Researchers Discover Novel Drug Development Approach To Target Cancer Causing MYC Protein

In Education

Researchers at the University of California-Riverside introduce a groundbreaking method to regulate the MYC protein, a key factor in 75% of human cancer cases. This innovative approach offers renewed optimism in the ongoing fight against cancer, marking a significant development in the New Year.

Traditional drug development approaches unable to target MYC

MYC, an essential shape-shifting protein, plays a critical role in normal cell transcription. It converts genetic information from DNA to RNA for protein synthesis. In cancer cells, MYC becomes hyperactive and uncontrolled, disrupting normal cellular processes.

According to Min Xue, a chemistry associate professor at UC Riverside, the usual regulation of MYC’s activity is disrupted in cancer cells, leading to hyperactivity and uncontrolled growth. Xue explains that MYC acts as a cancer-promoting steroid in 75% of human cancer cases, fueling rapid proliferation.

The challenge in targeting MYC stems from its structure, described as “a glob of randomness,” making traditional drug development strategies ineffective.  Conventional drug development strategies often depend on well-develop structures in creating drugs, an approach that is challenging with MYC.

The UC Riverside team achieved a breakthrough by unveiling a peptide compound that effectively binds to MYC, suppressing its hyperactivity. This development, originating from research since 2018, demonstrates that modifying a peptide’s rigidity and shape enhances its interaction with structureless proteins like MYC.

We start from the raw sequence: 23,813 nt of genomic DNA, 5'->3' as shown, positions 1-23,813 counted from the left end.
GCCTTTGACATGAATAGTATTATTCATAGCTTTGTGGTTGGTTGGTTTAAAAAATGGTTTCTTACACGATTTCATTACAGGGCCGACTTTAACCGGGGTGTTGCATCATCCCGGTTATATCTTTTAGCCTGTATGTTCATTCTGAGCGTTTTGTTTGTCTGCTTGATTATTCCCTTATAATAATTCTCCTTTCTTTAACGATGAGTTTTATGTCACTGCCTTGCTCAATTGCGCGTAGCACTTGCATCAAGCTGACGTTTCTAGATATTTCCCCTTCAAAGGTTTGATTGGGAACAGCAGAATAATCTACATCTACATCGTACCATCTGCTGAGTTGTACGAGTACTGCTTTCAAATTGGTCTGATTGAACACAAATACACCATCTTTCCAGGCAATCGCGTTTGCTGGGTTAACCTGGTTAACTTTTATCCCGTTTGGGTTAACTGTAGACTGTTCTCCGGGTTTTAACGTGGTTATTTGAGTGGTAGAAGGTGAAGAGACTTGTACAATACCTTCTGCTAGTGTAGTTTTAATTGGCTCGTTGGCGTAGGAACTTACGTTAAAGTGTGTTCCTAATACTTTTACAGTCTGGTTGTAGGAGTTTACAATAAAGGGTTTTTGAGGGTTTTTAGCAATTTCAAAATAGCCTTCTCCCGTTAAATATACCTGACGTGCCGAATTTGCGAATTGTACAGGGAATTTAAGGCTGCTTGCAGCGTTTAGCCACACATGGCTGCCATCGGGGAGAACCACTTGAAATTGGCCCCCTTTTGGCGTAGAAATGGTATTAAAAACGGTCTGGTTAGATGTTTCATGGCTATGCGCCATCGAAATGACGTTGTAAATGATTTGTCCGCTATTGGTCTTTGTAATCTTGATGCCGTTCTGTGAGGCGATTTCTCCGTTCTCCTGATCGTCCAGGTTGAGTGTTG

Newly developed peptide has sub-micro-molar affinity

Peptides, in diverse forms, shapes, and positions, gain binding efficiency when bent and connected into rings, limiting their randomness. The newly developed peptide exhibits sub-micro-molar affinity, showcasing specific and potent interactions comparable to antibodies. A remarkable two-order-of-magnitude enhancement in binding performance positions it closer to achieving drug development objectives, marking a significant progress.

The primary emphasis is on transporting a peptide into cells through lipid nanoparticles, small spheres composed of fatty molecules. Though not optimal for drug application, efforts are underway to improve the peptide’s cell penetration capabilities. Once inside a cell, the peptide interacts with MYC, modifying its physical properties and impeding its involvement in transcription activities. This pioneering method holds potential for a groundbreaking approach to cancer treatment, specifically targeting the disruptive nature of MYC.

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